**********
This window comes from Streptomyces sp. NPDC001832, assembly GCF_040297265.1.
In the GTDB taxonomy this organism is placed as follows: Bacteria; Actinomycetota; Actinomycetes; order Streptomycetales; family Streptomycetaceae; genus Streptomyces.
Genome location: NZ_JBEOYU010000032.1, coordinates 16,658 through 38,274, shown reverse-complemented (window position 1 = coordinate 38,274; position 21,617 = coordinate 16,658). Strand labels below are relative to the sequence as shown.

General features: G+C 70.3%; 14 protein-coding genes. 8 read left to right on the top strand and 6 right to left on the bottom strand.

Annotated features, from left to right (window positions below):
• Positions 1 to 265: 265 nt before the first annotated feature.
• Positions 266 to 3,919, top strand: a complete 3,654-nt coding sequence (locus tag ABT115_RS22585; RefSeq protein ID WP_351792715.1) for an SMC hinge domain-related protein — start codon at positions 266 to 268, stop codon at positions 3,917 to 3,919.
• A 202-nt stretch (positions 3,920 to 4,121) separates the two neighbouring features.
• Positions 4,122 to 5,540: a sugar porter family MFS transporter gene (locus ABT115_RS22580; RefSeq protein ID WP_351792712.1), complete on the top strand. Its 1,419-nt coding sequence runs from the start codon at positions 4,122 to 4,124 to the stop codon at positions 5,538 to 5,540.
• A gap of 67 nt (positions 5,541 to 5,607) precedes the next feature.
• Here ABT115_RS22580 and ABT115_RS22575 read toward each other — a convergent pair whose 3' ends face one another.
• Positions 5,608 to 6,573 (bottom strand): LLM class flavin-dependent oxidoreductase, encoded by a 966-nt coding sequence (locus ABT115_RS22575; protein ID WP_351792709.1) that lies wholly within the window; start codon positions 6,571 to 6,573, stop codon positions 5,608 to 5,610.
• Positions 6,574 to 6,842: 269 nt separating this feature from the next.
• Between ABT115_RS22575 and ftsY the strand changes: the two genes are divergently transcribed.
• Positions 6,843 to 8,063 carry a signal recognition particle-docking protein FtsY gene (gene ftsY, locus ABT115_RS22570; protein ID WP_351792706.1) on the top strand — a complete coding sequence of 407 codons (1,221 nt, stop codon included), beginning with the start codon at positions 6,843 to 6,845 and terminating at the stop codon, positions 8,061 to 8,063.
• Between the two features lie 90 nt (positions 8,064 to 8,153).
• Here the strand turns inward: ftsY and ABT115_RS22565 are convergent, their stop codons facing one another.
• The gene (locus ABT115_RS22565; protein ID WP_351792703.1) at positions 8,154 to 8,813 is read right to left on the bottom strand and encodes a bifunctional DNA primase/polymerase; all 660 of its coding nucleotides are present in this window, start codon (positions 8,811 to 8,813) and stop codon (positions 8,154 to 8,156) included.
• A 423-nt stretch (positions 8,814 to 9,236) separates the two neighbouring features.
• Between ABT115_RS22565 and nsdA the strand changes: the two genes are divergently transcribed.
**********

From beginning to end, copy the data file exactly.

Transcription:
This window comes from Streptomyces sp. NPDC001832, assembly GCF_040297265.1.
In the GTDB taxonomy this organism is placed as follows: Bacteria; Actinomycetota; Actinomycetes; order Streptomycetales; family Streptomycetaceae; genus Streptomyces.
Genome location: NZ_JBEOYU010000032.1, coordinates 16,658 through 38,274, shown reverse-complemented (window position 1 = coordinate 38,274; position 21,617 = coordinate 16,658). Strand labels below are relative to the sequence as shown.

General features: G+C 70.3%; 14 protein-coding genes. 8 read left to right on the top strand and 6 right to left on the bottom strand.

Annotated features, from left to right (window positions below):
• Positions 1 to 265: 265 nt before the first annotated feature.
• Positions 266 to 3,919, top strand: a complete 3,654-nt coding sequence (locus tag ABT115_RS22585; RefSeq protein ID WP_351792715.1) for an SMC hinge domain-related protein — start codon at positions 266 to 268, stop codon at positions 3,917 to 3,919.
• A 202-nt stretch (positions 3,920 to 4,121) separates the two neighbouring features.
• Positions 4,122 to 5,540: a sugar porter family MFS transporter gene (locus ABT115_RS22580; RefSeq protein ID WP_351792712.1), complete on the top strand. Its 1,419-nt coding sequence runs from the start codon at positions 4,122 to 4,124 to the stop codon at positions 5,538 to 5,540.
• A gap of 67 nt (positions 5,541 to 5,607) precedes the next feature.
• Here ABT115_RS22580 and ABT115_RS22575 read toward each other — a convergent pair whose 3' ends face one another.
• Positions 5,608 to 6,573 (bottom strand): LLM class flavin-dependent oxidoreductase, encoded by a 966-nt coding sequence (locus ABT115_RS22575; protein ID WP_351792709.1) that lies wholly within the window; start codon positions 6,571 to 6,573, stop codon positions 5,608 to 5,610.
• Positions 6,574 to 6,842: 269 nt separating this feature from the next.
• Between ABT115_RS22575 and ftsY the strand changes: the two genes are divergently transcribed.
• Positions 6,843 to 8,063 carry a signal recognition particle-docking protein FtsY gene (gene ftsY, locus ABT115_RS22570; protein ID WP_351792706.1) on the top strand — a complete coding sequence of 407 codons (1,221 nt, stop codon included), beginning with the start codon at positions 6,843 to 6,845 and terminating at the stop codon, positions 8,061 to 8,063.
• Between the two features lie 90 nt (positions 8,064 to 8,153).
• Here the strand turns inward: ftsY and ABT115_RS22565 are convergent, their stop codons facing one another.
• The gene (locus ABT115_RS22565; protein ID WP_351792703.1) at positions 8,154 to 8,813 is read right to left on the bottom strand and encodes a bifunctional DNA primase/polymerase; all 660 of its coding nucleotides are present in this window, start codon (positions 8,811 to 8,813) and stop codon (positions 8,154 to 8,156) included.
• A 423-nt stretch (positions 8,814 to 9,236) separates the two neighbouring features.
• Between ABT115_RS22565 and nsdA the strand changes: the two genes are divergently transcribed.